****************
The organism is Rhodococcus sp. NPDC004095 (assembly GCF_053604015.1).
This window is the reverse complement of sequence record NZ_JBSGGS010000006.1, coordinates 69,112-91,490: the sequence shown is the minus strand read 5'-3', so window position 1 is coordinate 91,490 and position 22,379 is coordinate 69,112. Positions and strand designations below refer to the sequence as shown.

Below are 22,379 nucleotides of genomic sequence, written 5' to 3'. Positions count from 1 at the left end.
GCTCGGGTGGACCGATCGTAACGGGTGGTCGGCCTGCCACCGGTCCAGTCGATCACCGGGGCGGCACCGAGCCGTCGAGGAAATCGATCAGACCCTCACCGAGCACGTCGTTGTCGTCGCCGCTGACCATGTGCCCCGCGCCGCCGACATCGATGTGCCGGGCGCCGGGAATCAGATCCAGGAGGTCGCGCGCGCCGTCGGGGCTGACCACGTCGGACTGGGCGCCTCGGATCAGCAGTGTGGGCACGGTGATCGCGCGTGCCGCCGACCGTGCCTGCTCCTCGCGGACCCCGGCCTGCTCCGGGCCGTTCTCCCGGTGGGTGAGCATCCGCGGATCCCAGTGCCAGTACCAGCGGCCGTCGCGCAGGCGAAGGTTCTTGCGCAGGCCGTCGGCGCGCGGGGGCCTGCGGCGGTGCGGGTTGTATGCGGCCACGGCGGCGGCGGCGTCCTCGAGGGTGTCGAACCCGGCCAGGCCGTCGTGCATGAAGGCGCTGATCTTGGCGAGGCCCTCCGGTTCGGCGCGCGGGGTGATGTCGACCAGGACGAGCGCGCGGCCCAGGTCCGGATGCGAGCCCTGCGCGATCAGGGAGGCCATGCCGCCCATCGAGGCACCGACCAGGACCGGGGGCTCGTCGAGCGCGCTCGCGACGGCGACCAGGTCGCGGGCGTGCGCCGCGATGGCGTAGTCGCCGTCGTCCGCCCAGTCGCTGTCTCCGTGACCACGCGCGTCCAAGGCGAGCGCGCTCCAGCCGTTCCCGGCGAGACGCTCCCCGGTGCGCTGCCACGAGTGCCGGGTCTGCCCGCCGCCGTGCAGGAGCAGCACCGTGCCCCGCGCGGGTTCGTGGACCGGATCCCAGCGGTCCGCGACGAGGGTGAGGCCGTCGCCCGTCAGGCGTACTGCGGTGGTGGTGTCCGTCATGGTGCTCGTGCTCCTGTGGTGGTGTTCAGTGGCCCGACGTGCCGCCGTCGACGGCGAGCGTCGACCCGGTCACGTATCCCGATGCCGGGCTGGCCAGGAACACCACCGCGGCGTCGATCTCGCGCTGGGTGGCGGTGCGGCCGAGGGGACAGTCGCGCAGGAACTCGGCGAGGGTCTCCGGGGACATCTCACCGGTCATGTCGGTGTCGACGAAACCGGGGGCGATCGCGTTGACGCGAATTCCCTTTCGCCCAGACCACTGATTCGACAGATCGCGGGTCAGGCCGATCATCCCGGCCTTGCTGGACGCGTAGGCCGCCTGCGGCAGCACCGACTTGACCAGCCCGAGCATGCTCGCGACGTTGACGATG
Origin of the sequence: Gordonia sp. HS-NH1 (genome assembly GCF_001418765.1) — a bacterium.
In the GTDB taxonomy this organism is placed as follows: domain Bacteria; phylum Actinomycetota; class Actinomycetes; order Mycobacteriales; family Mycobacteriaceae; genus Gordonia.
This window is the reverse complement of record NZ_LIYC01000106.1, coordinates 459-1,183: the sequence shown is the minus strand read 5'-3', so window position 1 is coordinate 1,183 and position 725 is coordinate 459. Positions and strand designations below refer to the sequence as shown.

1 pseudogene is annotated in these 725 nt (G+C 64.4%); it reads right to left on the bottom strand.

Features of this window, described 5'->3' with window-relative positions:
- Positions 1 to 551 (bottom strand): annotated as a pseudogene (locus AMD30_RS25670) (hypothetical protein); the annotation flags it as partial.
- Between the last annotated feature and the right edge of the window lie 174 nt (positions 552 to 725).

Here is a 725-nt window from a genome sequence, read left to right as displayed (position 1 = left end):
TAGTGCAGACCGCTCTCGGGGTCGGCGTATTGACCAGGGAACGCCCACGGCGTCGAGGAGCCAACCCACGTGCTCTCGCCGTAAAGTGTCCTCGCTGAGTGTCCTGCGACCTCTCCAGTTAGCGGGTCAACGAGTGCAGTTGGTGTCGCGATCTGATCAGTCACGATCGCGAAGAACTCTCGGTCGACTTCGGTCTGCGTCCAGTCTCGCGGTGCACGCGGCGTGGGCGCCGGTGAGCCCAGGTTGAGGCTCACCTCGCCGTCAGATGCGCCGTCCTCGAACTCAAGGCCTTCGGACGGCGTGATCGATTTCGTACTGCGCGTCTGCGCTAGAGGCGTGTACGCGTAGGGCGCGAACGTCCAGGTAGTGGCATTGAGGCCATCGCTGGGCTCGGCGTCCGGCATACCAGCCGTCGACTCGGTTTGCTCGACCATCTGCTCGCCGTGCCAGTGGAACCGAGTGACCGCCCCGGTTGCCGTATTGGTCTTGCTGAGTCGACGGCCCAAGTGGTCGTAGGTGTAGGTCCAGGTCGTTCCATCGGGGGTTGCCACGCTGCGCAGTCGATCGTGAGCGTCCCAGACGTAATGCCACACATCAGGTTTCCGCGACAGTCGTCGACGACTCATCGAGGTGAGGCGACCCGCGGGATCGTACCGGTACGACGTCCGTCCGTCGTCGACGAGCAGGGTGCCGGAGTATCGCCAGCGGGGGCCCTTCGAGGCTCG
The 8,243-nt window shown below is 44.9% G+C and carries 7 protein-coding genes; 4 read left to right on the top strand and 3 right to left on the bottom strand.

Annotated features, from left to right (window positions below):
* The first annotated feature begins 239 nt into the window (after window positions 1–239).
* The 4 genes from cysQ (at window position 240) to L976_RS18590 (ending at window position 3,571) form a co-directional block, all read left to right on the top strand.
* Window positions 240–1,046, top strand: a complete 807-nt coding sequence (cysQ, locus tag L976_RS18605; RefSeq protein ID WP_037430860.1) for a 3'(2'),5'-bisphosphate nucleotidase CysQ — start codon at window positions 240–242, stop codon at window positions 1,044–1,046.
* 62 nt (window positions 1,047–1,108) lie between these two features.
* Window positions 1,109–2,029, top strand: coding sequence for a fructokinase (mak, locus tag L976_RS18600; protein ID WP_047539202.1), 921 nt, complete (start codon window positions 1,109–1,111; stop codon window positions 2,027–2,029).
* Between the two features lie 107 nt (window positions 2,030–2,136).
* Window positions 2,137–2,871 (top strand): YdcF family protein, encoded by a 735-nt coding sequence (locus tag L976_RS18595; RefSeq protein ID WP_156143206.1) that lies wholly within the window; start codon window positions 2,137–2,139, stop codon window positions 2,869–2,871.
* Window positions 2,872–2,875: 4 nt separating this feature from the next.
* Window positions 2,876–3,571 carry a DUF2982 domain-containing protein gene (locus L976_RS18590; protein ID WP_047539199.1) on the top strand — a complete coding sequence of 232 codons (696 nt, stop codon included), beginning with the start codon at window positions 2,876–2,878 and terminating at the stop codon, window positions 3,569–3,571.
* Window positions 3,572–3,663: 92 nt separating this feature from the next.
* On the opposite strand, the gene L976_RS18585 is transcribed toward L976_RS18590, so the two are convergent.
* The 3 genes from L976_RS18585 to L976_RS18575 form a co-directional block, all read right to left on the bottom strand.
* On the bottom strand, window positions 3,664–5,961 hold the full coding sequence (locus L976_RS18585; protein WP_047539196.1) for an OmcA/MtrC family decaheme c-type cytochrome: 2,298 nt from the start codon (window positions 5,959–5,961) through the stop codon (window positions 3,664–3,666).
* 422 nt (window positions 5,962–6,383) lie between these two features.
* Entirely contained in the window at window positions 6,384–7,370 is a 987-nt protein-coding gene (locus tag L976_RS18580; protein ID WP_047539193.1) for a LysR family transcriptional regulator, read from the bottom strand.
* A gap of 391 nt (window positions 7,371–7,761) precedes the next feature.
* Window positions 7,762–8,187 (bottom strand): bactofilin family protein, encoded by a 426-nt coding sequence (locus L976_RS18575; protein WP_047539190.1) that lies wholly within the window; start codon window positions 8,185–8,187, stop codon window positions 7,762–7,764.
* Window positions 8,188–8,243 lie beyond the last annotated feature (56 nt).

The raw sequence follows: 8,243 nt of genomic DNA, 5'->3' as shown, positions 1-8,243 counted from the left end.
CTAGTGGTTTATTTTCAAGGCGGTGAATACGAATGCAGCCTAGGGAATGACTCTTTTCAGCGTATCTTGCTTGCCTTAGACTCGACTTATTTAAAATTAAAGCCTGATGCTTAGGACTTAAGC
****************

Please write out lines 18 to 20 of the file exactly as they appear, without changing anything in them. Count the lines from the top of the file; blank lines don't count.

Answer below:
* Window positions 240–1,046, top strand: a complete 807-nt coding sequence (cysQ, locus tag L976_RS18605; RefSeq protein ID WP_037430860.1) for a 3'(2'),5'-bisphosphate nucleotidase CysQ — start codon at window positions 240–242, stop codon at window positions 1,044–1,046.
* 62 nt (window positions 1,047–1,108) lie between these two features.
* Window positions 1,109–2,029, top strand: coding sequence for a fructokinase (mak, locus tag L976_RS18600; protein ID WP_047539202.1), 921 nt, complete (start codon window positions 1,109–1,111; stop codon window positions 2,027–2,029).